Cost Management Vital to Mitigate COVID-19 Impact on Farm Profitability
Windhoek, Oct 13-The outbreak of Covid-19 across the globe has raised questions and concerns about how the locking down of countries, including Namibia, has created challenges for farmers to achieve the profits they budgeted at the start of the season.
However, Standard Bank’s Head of Agribusiness, Gerhard Mukuahima says there are a number of ways that farmers can look at to continue making profits without compromising on quality of farm produce.
“Cutting costs without compromising on quality may seem like an oxymoron, however, you can save money by making small adjustments to various aspects on the farm operations, instead of just slashing costs in a single area,” he opines.
Following are some of the ways one can implement to manage costs:
1. Pay less for your inputs
While input costs are rising, your ability to secure inputs such as seeds, fertilizer, animal feeds etc. at the cheapest possible rate is a good place to start saving money. Depending on your supplier, what stops you from negotiating an early order programme with your supplier?
2. Keep track of key usage
Naturally, you don’t want to deprive your soil/crops or animals of key nutrients which could affect your quality and yield, so it’s important that you keep track of utilisation of key nutrients and prioritise their procurement. Saving on these inputs may seem like a small cost, however, depending on the scale of your operation it can make a difference in the numbers by end of the financial period.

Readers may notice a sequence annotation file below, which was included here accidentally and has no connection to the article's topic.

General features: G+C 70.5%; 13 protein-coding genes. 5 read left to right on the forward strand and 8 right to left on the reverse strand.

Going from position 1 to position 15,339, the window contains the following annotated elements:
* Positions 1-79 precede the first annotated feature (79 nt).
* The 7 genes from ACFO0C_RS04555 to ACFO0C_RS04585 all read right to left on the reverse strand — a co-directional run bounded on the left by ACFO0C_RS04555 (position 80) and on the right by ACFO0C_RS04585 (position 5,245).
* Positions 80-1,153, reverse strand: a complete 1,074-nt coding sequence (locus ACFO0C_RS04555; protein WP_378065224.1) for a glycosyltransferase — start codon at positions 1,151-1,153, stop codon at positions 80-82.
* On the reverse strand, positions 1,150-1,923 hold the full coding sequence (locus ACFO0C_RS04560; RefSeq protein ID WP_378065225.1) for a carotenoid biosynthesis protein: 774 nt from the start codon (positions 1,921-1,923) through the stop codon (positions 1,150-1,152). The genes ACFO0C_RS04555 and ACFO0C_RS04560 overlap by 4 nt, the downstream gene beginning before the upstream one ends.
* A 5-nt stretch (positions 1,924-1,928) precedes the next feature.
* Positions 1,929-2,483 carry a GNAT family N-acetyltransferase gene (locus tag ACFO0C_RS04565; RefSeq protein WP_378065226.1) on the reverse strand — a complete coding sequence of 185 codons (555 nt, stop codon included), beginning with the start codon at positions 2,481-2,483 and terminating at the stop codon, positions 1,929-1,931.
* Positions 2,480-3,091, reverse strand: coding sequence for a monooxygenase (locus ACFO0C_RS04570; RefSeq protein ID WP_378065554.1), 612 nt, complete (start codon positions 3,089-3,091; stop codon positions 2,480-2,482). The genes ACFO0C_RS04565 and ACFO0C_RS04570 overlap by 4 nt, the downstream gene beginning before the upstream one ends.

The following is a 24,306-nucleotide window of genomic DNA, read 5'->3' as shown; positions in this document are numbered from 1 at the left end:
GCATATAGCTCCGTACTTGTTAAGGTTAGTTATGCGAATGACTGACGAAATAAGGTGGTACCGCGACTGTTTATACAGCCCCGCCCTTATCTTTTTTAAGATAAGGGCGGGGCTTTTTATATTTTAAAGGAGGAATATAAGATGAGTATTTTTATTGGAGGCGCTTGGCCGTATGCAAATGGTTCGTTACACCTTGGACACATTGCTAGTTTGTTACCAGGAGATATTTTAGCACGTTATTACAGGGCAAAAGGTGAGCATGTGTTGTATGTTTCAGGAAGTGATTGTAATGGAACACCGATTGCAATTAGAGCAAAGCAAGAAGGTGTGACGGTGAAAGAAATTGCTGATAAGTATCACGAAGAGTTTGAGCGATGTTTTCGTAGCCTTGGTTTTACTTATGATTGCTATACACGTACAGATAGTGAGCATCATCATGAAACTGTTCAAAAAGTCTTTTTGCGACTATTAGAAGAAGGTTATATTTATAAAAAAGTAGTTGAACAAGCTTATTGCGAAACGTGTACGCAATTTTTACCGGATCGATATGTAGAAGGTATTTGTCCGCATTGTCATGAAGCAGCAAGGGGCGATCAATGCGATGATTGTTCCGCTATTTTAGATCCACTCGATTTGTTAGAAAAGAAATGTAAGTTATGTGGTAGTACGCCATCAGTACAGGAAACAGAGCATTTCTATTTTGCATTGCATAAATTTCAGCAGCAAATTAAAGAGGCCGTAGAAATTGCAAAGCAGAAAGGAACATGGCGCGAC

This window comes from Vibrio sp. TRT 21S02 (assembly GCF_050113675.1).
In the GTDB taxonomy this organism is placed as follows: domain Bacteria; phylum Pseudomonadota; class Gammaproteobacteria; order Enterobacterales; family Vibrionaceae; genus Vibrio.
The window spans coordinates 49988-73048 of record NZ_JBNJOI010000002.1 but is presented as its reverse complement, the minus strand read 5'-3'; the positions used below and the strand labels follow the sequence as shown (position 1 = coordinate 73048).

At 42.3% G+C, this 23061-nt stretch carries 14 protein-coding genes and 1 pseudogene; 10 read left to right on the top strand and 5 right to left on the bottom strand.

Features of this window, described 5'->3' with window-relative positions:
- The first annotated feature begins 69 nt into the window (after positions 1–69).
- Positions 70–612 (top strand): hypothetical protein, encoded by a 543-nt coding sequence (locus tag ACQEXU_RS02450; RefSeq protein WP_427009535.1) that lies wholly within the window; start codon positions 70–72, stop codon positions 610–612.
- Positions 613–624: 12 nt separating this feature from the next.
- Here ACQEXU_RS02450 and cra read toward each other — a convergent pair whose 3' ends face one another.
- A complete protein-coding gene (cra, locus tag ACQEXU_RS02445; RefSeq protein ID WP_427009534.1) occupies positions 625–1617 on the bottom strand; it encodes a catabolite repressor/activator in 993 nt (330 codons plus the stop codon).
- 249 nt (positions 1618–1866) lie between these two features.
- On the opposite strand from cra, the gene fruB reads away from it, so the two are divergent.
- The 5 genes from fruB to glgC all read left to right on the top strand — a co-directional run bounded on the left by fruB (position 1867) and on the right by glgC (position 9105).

So you are a specialist maize farmer. You do this really well and you would rather not venture into growing crops you don’t understand. However, by diversifying your rotation, and including new low-cost crops into your mix, you can spend less on maize related expenses. Same could be done livestock farming operation. Introduce new enterprises (particularly short-term based e.g. high-valued cash crop, Poultry, Hydroponics Fodder production etc. in the Farming operation so as to create mixture of income streams.
4. Postpone major upgrades and purchases
If you have been planning to upgrade portions of infrastructures on the farm, or buy new equipment, perhaps its best to defer such plans or ideas. Unless it forms an essential part of your operation, and has immediate impact on your bottom line.
New technologies and products are coming out regularly, which means there’s always something new and trendy for you to try. Not all technologies will work in your operation, and spending money on products and equipment that don’t contribute to you saving money is not worth the investment.
5. Keep a close eye on pest management costs
Pest management (weeds, insects and disease) can significantly drive up your costs, and in the dry season it’s important to keep a close eye on how much you’re spending on pesticides.
Instead of applying/spraying for prevention on a weekly basis, you can reduce to once every two weeks. If you notice that it’s not working and that you’re inviting pests to the site, then you can revert back to your daily spraying. The less you spend on pest control, the easier it will be for you to reduce costs.
There are a number of ways for you to reduce your costs and save towards new equipment or upgrades for the farm. Your knowledge and experience on the farm can allow you to save money in areas that you probably overlook in haste.